What is a rib fracture?
A rib fracture is a break in one of the bones that compose the rib cage. Ribs may be fully broken or partially broken (cracked). When a rib is completely broken, the edges of the bones pose a danger of damaging or tearing internal organs, such as the lungs, liver or spleen, as well as blood vessels.
Bone fractures, including fractures of the rib, are most commonly caused by trauma, such as fall or a motor vehicle accident. Certain medical conditions, such as osteoporosis, weaken the bones and increase the risk of a rib fracture. Cancer that has spread to the bones of the rib cage can also predispose to the development of a rib fracture. In some cases of weakened bones, even violent coughing may be sufficient to cause a rib fracture.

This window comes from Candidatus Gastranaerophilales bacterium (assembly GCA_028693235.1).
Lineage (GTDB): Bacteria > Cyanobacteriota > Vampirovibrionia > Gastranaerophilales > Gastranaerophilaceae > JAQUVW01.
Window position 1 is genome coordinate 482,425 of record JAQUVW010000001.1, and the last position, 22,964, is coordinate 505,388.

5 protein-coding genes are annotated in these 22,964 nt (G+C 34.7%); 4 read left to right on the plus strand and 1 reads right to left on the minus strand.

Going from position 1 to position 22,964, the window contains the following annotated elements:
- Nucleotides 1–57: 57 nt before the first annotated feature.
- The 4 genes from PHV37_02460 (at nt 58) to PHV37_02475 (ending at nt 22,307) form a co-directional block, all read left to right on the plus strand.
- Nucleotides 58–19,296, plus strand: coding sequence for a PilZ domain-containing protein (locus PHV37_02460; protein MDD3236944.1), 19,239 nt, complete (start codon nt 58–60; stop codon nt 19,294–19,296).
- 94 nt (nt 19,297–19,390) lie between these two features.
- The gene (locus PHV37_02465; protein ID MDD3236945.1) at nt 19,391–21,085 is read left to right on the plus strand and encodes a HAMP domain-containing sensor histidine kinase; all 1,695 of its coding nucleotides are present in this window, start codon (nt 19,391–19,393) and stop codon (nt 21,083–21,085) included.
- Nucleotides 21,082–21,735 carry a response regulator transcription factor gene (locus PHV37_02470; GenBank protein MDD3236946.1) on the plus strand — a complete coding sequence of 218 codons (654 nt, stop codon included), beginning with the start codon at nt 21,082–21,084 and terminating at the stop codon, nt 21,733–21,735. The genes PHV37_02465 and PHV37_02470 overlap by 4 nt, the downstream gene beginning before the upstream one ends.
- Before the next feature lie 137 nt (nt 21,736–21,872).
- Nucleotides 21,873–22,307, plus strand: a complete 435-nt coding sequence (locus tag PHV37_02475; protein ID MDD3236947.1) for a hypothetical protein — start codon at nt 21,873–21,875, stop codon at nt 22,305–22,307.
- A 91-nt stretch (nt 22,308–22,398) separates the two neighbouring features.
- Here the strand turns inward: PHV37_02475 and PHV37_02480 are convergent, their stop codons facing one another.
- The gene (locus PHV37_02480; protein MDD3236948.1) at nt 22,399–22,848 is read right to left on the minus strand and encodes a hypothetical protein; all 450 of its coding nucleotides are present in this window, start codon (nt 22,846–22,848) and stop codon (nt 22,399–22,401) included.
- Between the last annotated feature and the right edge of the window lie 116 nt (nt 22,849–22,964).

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Anyone can sustain a rib fracture or other type of bone fracture. However, older people with more brittle bone structure are at a higher risk of suffering fractures from trauma that would not result in fracture in a younger person.
Rib fractures can pose serious health risks, including punctures of the lungs or other internal organs or the rupture of major arteries. Seek immediate medical care (call 911) if you believe you may have a rib fracture.